It took Starks and a small team 18 months to develop AMEE's labyrinthine algorithmic engine. The complexity was in building software robust enough to cope with myriad emissions factors and protocols that make up the world's carbon-calculation industry. As Lucy Candlin, a sustainability consultant with Future Perfect, says: "You need a very flexible system because every protocol may be slightly different. I can think of four schemes in the States that cover the same area but have slightly different rules."
The timing was good. It just so happened that the Department for Environment, Food and Rural Affairs (DEFRA) was looking for software to form the backbone of Act On CO2, David Miliband's campaign to reduce household carbon emissions. Starks was asked to write a paper for the then environment secretary to take home over the Christmas holidays. By January 2007, the project was signed off and AMEE had its first client.
DEFRA proved a useful catalyst. It sparked interest from Google, which agreed to use AMEE's software engine as the back office for its UK Carbon Footprint project. Organisations as diverse as Morgan Stanley and the band Radiohead were to follow, as were accusations of "greenwashing", particularly against the former. Morgan Stanley, it was argued, makes a big deal of its commitment to climate change while offering financial backing to some of the biggest polluters. Starks says that despite the cynicism, good corporate intentions tend to outweigh the bad. "Morgan Stanley is measuring its staff and staff are measuring their family's footprints. The company then contributes to offsetting the families, not just the staff," he says.
David Boomer, consultant to the Institute of Directors on climate change, agrees that corporate will is growing. But for smaller companies, although in theory the will is there, in practice there are often more urgent considerations. "In this economic environment, small businesses are focusing less on the environment and more on their own economic survival," he says.
The European Union has supported a cap and trade policy for its biggest polluters since the inception of its Greenhouse Gas Emission Trading Scheme (ETS) in 2005. The government is a strong advocate of the scheme and begins its own Carbon Reduction Commitment (CRC) for all companies with an annual electricity bill above £500,000 in 2010. Around 5,000 companies, the government hopes, will be shamed into action by the publication of a table that shows the biggest electricity consumers.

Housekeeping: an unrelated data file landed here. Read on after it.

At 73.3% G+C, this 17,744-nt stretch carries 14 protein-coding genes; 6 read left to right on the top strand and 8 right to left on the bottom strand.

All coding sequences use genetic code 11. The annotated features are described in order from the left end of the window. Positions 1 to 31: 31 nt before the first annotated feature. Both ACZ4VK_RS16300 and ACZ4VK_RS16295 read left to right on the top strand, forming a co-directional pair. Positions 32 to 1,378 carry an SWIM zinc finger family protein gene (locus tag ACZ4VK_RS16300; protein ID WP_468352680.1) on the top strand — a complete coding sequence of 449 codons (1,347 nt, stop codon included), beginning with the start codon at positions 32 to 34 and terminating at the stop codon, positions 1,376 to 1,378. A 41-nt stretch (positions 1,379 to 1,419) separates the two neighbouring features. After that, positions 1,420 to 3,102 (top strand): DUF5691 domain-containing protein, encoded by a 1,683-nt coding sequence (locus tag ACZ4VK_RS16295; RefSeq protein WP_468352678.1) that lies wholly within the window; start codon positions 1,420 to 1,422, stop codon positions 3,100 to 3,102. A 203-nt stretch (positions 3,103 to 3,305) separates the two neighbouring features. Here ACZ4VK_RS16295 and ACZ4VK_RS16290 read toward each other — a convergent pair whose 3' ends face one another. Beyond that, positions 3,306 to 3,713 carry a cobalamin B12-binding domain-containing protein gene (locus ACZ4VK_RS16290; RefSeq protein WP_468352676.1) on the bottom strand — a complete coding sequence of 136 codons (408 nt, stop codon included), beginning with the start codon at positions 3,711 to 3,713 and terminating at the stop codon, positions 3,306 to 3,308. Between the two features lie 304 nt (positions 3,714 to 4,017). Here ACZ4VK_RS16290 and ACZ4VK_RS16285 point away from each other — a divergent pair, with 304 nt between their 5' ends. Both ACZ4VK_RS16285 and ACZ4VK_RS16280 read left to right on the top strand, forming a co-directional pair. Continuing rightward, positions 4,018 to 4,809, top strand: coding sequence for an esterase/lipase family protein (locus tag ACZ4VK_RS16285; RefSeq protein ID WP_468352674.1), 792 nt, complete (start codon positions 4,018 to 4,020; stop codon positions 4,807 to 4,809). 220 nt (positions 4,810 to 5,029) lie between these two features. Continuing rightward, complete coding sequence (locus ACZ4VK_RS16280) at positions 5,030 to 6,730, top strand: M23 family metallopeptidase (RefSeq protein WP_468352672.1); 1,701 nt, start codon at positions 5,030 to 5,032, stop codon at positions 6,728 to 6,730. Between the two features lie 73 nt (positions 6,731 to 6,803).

Boomer adds that smaller companies not qualifying for the CRC scheme are still obliged to report their emissions under the Companies Act 2006. "The act doesn't say how it should be done," explains Boomer, "but there are guidelines coming out fairly soon from the Environment Agency and the Institute of Chartered Accountants. This new accounting standard will be for all companies."
The government is keen on selling the cost-cutting benefits of its climate change policy. Jonathan Farr, a spokesman for the Department of Energy and Climate Change, says the CRC is about "picking up ten pound notes from the floor". Candlin at Future Perfect, agrees—"being energy-efficient is good for the bottom line"—up to a point. The energy savings, she says, won't always exceed the cost of all that extra admin. And she's not just talking about a cash sum. "How do you cost for the extra time and effort that goes into accounting and reporting all this new data?"
With or without the consent of the UK business community, cap and trade remains the most likely solution. And for the initiative to be effective, the reported values must be fair and accurate. That's where AMEE comes in. "Carbon calculation will become part of the accounting process. If you have quantifiable, robust, auditable emissions data, they become tradable," says Starks. "That's a huge market to unpack. The more transparency, the more accuracy we can bring to that process, the greater the market."